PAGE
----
Programme > Plénières

Plénières 

Plénière 1 : Définition d'une Recherche Opérationnelle Quantique
Intervention du Pr. Eric Bourreau, Université de Montpellier
lundi 26 avril 2021 à 9h30h

Présidents de session : Dr. HDR C. Prodhon & Pr. Ph. Lacomme 

Eric Bourreau

 Les ordinateurs quantiques promettent depuis quelques années de résoudre efficacement les problèmes NP difficiles en offrant un nouveau paradigme de résolution. Cette présentation va présenter l'informatique quantique sous la forme d'une introduction accessible à tous ceux qui souhaitent comprendre de quoi se compose une machine quantique et comment écrire des algorithmes tirant partie de ses machines quantiques. Suffit-il simplement de passer d'une vision séquentielle à une vision quantique ? Quelles sont les briques qui composent un programme quantique ? Existe t'il plusieurs voies possibles ? Avec quelles performances théoriques et pratiques ? Autant de questions simples auxquelles cet exposé va tenter de répondre.

 

Plénière 2 : The Fixed-Partition Policy Inventory Routing Problem
Intervention du Pr. Claudia Archetti, ESSEC Business School in Paris, FR
mardi 27 avril à 9h

Président de session : Pr. Dominique Feillet

Claudia Archetti

In this plenary, we formally introduce a variant of the inventory-routing problem (IRP) which we call the Fixed-Partition Policy IRP (FPP-IRP). In contrast to the classical IRP where delivery routes are arbitrary, the FPP-IRP partitions customers into mutually exclusive clusters that are fixed throughout the optimization horizon, and distribution is performed separately for each cluster. By restricting the flexibility inherent in the classical IRP, the FPP-IRP attains many potential advantages. First, partitioning reduces the operational complexity of the system and allows a simpler organization of the distribution service. Second, it improves the robustness of the system by isolating disruptions to affected clusters. Third, it can fit the needs and requirements of specific applications where consistency in the distribution policy, like familiarity between customers and drivers and route invariance, is required. We present two fixed-partition policies for the IRP together with mathematical formulations and valid inequalities. We also present a worst-case analysis on the performance of these policies. Extensive computational results are presented to show the behavior of these policies and glean insights into their potential benefits.

 

Plénière 3 : Learning to Optimise: Online and Offline Hyperheuristics for Operational Research
Intervention du Pr. Edward Keedwell, Exeter University, UK
Jeudi 29 avril 2021 à 9h

Présidente de session : Pr. Laetitia Jourdan

Edward Keedwell

Optimisation problems exist in many areas of business including logistics, scheduling, design, vehicle routing etc. Metaheuristics have frequently been applied to these problems but hyperheuristics offer an alternative approach that adapt themselves using learning techniques to create a bespoke optimiser for the search problem at hand. In this talk, I will describe the learning optimisation approach that is central to hyperheuristics and will cover my group’s research on the development of online and offline learning of sequences of heuristics to solve problems in the operational research and water distribution network design spaces. The talk will conclude by demonstrating that sequence-based hyperheuristics are capable of generating high-quality solutions to these problems and also can reveal important information about the mapping between the problem domain, the maturity of the optimisation process and the search strategy employed.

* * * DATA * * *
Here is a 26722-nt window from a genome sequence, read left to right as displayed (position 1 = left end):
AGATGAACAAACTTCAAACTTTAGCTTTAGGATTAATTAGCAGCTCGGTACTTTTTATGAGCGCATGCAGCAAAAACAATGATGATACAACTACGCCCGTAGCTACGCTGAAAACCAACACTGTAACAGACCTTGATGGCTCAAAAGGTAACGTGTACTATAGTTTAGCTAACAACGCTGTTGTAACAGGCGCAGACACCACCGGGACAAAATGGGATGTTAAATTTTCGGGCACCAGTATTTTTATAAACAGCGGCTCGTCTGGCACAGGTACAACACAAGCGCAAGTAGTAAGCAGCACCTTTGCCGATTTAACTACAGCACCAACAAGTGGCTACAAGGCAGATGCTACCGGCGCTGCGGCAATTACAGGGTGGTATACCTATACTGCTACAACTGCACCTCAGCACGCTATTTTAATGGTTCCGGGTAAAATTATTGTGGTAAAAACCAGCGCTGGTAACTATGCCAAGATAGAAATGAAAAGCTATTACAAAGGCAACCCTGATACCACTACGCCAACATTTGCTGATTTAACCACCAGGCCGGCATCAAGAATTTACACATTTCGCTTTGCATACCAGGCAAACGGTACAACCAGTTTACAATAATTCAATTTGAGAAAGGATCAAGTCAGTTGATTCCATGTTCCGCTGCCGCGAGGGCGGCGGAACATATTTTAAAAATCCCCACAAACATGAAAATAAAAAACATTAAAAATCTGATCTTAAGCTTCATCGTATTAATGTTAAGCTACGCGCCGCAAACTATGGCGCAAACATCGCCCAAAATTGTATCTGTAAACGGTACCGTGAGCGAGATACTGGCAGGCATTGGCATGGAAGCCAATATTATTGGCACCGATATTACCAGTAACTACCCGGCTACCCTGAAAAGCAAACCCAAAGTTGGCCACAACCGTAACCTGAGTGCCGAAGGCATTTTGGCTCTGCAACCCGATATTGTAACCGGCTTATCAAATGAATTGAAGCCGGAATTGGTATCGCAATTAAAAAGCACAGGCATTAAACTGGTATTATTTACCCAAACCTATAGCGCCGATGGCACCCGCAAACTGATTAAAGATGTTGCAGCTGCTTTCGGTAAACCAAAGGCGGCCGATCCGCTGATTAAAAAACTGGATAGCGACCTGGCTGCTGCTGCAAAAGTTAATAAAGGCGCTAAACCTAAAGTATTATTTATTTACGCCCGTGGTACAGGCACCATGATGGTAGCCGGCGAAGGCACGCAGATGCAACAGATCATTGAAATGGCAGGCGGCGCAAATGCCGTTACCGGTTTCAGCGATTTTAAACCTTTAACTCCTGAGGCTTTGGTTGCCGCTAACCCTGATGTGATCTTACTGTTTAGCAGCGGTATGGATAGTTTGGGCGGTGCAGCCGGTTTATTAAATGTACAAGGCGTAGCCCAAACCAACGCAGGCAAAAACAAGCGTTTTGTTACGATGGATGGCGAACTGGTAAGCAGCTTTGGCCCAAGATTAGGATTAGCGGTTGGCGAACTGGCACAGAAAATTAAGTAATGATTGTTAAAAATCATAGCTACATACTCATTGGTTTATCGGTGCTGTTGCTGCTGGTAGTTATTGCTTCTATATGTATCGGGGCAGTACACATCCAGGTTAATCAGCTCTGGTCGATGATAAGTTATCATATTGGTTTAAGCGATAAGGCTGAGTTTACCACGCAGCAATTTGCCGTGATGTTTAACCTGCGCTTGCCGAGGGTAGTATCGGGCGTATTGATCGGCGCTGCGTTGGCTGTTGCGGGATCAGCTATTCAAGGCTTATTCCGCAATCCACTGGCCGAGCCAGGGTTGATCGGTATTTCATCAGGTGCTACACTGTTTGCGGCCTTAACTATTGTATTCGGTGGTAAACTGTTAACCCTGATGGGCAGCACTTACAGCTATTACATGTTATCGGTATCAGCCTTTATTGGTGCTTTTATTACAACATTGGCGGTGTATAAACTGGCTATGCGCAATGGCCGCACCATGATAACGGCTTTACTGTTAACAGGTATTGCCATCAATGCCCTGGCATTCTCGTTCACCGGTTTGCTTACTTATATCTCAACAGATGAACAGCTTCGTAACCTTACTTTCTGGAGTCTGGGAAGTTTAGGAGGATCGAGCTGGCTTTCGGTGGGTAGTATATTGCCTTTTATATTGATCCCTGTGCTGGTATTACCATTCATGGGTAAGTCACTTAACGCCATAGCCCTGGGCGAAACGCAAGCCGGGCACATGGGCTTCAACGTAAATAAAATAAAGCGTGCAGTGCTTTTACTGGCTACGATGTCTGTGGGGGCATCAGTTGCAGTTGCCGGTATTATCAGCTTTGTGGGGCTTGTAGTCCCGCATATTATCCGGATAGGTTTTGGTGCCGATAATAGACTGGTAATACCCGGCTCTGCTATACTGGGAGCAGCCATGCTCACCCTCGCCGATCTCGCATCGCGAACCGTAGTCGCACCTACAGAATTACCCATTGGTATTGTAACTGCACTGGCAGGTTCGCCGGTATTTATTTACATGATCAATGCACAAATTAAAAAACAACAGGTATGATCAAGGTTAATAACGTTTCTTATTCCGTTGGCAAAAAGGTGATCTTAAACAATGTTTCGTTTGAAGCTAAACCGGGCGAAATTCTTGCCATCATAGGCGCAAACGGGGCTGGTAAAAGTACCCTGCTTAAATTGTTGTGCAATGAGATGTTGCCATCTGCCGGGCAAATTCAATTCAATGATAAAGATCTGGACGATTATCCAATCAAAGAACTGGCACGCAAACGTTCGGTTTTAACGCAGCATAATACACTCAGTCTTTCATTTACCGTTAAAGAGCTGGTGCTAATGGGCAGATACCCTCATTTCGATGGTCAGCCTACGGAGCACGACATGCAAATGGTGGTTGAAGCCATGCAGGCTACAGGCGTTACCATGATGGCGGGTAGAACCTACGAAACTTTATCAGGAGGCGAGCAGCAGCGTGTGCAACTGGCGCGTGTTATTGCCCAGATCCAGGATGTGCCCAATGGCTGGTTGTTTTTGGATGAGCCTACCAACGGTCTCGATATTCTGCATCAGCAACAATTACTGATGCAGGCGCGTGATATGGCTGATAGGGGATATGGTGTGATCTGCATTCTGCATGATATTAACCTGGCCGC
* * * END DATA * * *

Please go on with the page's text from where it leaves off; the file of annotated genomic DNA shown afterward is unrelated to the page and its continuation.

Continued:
Plénière 4 :  Scheduling tasks with precedence constraint, release times and due dates on parallel processors:
Bounds and approximations
Intervention du Pr. Claire Hanen, Sorbonne University, FR
vendredi 30 avril 2021 à 9h

Présidente de session : Pr. Nadia Brauner

In 1976, Garey and Johnson proposed a polynomial algorithm for scheduling unit execution time tasks with precedence relations and due-dates, minimizing the maximum latency on two processors. The- defined an iterative procedure to adjust deadlines of the underlying decision problem until a fixed point is reached,before using a list scheduling algorithms. The adjustment algorithm considered both precedence and resource constraints. They extended the idea in a new algorithm to solve the same problem with release dates. The question of the interleaving of precedence and resource constraints for the computation of bounds and approximated solutions of scheduling problems with parallel processors have been investigated since by different authors providing polynomial algorithms for special cases, or approximation algorithms. In the meanwhile many work has been done to derive efficiently bounds for problems without prececence constraints on parallel processors, using mainly energetic reasoning and preemptive relaxation. Can these ideas be used in a context with precedence constraints and how? This talk will present some of the results of the field and list the open questions raised by them.

  

 

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